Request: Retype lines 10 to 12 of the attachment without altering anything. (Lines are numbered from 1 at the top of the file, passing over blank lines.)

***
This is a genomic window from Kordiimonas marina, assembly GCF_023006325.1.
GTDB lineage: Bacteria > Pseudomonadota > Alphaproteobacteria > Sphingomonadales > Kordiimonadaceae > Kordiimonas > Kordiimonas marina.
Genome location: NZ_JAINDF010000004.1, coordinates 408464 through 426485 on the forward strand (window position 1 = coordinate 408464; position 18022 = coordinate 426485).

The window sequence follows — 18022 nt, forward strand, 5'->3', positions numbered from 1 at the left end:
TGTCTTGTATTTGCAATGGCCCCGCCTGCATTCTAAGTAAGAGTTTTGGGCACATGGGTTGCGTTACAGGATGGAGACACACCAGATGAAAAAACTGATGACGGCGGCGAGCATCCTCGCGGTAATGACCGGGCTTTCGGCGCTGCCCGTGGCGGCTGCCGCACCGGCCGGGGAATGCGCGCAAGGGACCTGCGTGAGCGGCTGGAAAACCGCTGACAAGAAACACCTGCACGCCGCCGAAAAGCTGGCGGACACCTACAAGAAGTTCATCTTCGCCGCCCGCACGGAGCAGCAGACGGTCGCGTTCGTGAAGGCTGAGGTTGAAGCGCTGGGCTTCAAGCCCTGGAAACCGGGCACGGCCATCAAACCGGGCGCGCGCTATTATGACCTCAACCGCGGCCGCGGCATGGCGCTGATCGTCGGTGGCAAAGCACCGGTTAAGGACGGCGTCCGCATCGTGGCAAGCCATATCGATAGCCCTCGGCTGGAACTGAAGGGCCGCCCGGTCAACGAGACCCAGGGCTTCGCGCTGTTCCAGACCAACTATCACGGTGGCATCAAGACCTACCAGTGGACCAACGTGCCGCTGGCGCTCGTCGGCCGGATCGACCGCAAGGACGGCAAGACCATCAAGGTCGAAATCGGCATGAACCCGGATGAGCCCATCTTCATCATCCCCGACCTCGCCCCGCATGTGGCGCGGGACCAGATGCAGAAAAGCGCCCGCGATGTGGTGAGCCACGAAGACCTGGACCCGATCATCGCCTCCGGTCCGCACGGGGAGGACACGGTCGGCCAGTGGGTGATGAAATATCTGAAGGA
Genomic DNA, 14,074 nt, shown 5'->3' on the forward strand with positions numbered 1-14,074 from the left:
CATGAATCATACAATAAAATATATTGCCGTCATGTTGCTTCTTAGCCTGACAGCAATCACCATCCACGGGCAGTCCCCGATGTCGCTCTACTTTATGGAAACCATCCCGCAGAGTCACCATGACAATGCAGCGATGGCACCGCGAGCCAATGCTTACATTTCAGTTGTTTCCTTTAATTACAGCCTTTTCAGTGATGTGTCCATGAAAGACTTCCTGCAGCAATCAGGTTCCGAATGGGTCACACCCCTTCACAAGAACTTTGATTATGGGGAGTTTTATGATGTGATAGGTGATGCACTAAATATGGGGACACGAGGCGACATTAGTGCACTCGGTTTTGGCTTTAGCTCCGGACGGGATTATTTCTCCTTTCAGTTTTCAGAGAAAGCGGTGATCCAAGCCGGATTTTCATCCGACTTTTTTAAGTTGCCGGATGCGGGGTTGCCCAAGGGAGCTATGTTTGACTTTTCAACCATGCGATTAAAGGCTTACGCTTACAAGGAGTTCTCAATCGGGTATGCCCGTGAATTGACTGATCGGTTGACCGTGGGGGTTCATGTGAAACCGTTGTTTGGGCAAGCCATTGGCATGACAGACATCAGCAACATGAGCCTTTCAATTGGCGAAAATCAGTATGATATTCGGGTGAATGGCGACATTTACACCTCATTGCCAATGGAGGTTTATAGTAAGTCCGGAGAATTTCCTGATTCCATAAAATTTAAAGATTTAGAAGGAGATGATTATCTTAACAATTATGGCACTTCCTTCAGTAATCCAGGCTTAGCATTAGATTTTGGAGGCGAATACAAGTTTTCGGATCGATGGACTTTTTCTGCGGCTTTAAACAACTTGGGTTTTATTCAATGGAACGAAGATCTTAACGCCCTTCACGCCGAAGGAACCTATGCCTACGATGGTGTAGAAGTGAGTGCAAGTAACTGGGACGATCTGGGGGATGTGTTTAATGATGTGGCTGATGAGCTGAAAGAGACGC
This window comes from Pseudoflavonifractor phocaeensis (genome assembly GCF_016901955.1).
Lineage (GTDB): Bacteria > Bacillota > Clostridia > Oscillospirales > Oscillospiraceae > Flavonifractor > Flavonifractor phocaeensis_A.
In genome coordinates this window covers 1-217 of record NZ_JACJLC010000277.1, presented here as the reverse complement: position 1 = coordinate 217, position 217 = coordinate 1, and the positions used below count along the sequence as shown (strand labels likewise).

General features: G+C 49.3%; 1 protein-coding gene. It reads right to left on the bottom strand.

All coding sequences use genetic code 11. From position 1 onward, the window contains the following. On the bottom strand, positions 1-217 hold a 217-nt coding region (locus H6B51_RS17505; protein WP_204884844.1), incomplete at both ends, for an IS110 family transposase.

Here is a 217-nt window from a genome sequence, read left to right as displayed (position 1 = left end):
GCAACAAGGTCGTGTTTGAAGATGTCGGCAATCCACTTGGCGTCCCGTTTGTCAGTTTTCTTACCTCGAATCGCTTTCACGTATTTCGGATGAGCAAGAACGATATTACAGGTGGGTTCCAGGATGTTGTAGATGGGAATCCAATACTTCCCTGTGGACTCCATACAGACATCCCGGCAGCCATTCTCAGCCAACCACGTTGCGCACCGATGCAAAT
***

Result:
In genome coordinates this window covers 1-217 of record NZ_JACJLC010000277.1, presented here as the reverse complement: position 1 = coordinate 217, position 217 = coordinate 1, and the positions used below count along the sequence as shown (strand labels likewise).

General features: G+C 49.3%; 1 protein-coding gene. It reads right to left on the bottom strand.

All coding sequences use genetic code 11. From position 1 onward, the window contains the following. On the bottom strand, positions 1-217 hold a 217-nt coding region (locus H6B51_RS17505; protein WP_204884844.1), incomplete at both ends, for an IS110 family transposase.